Greece It 

Get some play at Calvin Simmons


For a 2,400-year-old comedy, Aristophanes' antiwar classic Lysistrata has had a lot of play in the last couple years, which is funny because it's all about not getting play. Fed up with twenty years of war against Sparta, the titular Athenian heroine organizes a sex strike, declaring that the women of Athens will stop putting out till the boys put their swords away and promise to play nice. The antiwar sentiment rang true for a lot of Athenians when the play first appeared in 411 BC during the Peloponnesian War, not long after Athenian forces had been shattered in Sicily, and it's no less timely today, when we're waging war left and right on the thinnest of pretexts. Last year's Lysistrata Project organized 1,029 staged readings in 59 countries and all fifty states on the same day, March 3. Now, the National Theater of Greece, founded by King George I in 1900 and last seen in the Bay Area with last year's highly acclaimed Medea at the Greek Theater, gets into the act with this production, adapted and directed by Kostas Tsianos and starring prominent Greek actress Lydia Koniordou and a thirty-member cast. For those whose ancient Greek is a little rusty, the text has helpfully been translated into modern Greek. Oh, and there are English supertitles if you're into that sort of thing.

Lysistrata's two-show stint this weekend at Oakland's Calvin Simmons Theater is the production's US debut and only West Coast appearance, after which New York City gets sloppy seconds for a weeklong run at City Center. If the Olympics made you curious what that whole Greek culture thing was all about, you can check out these Greeks' theatrical gifts Friday at 8 p.m. and Sunday at 3 p.m., with preperformance talks with the director an hour before each performance, at the Calvin Simmons Theater, 10 10th St. Tickets cost $35-65, or $100 for great seats and entrance to a VIP gala party. Get 'em all by visiting or calling 866-468-3399. -- Sam Hurwitt

Sat 10/2

Au Naturel

Verdant Verse

"It's too nice a day to read a novel set in England," David Berman writes. "We're within inches of the perfect distance from the sun/the sky is blueberries and cream/and the wind is as warm as air from a tire." At the ninth annual Watershed Environmental Poetry Festival this Saturday (noon-5 p.m.) at Berkeley's Civic Center Park, Lawrence Ferlinghetti, Robert Hass, Pattiann Rogers, Marc Bamuthi Joseph, Peter Warshall, Lucille Lang Day, Kirk Lumpkin, Susan Kelly De-Witt, and many other poets (but not Berman) will pine for pines and moon over moons. Musicians, naturalists, and environmental activists will be there, and the Anima Mundi Dance Company will perform selections from Maxine Hong Kingston's The Fifth Book of Peace. Free. 510-526-9105, -- Stefanie Kalem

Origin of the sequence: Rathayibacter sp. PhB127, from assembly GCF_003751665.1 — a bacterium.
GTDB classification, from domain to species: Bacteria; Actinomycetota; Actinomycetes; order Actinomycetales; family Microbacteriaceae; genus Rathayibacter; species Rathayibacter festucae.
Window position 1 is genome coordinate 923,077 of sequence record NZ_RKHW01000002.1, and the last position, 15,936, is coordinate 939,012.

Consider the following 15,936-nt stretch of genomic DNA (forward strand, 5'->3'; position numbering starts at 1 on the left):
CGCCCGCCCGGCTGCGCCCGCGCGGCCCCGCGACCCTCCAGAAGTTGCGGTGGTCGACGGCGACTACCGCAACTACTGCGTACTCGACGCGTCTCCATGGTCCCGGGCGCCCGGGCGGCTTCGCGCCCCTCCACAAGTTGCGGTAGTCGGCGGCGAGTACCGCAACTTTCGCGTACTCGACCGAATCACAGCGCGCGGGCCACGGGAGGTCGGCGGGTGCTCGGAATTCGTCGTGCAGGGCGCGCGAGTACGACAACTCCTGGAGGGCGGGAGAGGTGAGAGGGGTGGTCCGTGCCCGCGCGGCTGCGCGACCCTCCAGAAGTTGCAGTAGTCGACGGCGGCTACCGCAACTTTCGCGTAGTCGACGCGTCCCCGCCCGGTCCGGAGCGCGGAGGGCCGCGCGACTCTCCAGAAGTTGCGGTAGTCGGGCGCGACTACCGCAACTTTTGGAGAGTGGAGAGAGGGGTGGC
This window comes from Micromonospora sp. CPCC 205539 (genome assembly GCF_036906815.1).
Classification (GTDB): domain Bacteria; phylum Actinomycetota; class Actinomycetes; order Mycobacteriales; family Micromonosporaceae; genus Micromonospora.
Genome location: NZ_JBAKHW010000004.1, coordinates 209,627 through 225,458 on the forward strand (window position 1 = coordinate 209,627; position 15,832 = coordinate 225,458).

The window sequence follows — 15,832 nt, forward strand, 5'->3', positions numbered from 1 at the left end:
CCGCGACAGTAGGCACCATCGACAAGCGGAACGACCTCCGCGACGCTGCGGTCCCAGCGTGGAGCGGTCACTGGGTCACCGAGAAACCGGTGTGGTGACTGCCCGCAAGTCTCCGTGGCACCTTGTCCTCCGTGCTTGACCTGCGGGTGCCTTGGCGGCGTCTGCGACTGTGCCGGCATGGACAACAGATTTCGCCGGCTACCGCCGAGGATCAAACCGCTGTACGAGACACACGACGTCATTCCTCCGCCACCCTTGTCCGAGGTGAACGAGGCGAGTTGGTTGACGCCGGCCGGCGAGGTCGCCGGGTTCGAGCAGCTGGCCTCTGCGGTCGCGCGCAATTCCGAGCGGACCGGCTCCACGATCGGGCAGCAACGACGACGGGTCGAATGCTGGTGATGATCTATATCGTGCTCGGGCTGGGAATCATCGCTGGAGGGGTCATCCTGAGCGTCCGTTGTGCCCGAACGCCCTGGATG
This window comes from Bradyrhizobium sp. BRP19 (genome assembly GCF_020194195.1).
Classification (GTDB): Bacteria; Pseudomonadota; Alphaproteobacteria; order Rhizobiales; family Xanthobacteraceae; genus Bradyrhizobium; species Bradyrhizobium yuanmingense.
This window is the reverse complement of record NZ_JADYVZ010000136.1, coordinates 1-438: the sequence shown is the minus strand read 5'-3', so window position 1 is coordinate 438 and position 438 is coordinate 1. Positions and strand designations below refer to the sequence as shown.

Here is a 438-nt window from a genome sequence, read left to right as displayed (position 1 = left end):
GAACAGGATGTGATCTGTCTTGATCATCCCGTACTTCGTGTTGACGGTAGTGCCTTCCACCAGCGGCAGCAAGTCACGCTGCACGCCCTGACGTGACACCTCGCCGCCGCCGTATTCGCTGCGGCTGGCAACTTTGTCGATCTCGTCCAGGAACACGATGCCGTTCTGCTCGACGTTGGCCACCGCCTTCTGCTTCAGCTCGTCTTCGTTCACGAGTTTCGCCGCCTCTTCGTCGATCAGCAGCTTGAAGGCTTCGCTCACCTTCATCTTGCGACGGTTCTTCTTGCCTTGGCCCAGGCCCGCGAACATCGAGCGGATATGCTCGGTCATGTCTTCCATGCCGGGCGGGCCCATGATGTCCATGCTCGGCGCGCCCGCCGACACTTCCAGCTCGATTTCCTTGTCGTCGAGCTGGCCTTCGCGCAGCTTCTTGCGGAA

Songs and Secrets

What don't men tell? Don't ask us -- for some reason we couldn't get too many straight answers. But Laterras R. Whitfield might have an answer or two with his gospel-driven stage play,What Men Don't Tell , at the Paramount Theatre this weekend. Starring gospel star Dottie Peoples and well-known R&B singers Chanté Moore, Kenny Lattimore, Lenny Williams (Tower of Power), and Gary Jenkins (Silk), WMDT tells the story of three men obsessed -- one with power, another with money, and the third with sex -- and how God changes their hearts. Performances Thursday, Friday, at 8 p.m., and Saturday at 3 p.m. and 8 p.m. $24.50-$32.50., 510-465-6400 -- Stefanie Kalem


Veni Vidi Venom

For its first production since arriving in California from Chicago, theatre Q chose to present David Marshall Grant's Snakebit at the Mountain View Center for the Performing Arts. Now the company -- dedicated to promoting a positive sense of what it means to be gay today -- comes down from the mountain, landing at Walnut Creek's Dean Lesher Center for another go-round with Grant's tale. Michael, a social worker with a recently broken relationship, a new move, and friends in town from New York, has to deal with what happens when things don't work out as planned. Snakebit runs Fridays through Saturdays at 8:15 p.m. and Sundays at 2:15 p.m. Tickets: 925-943-7469. -- Stefanie Kalem


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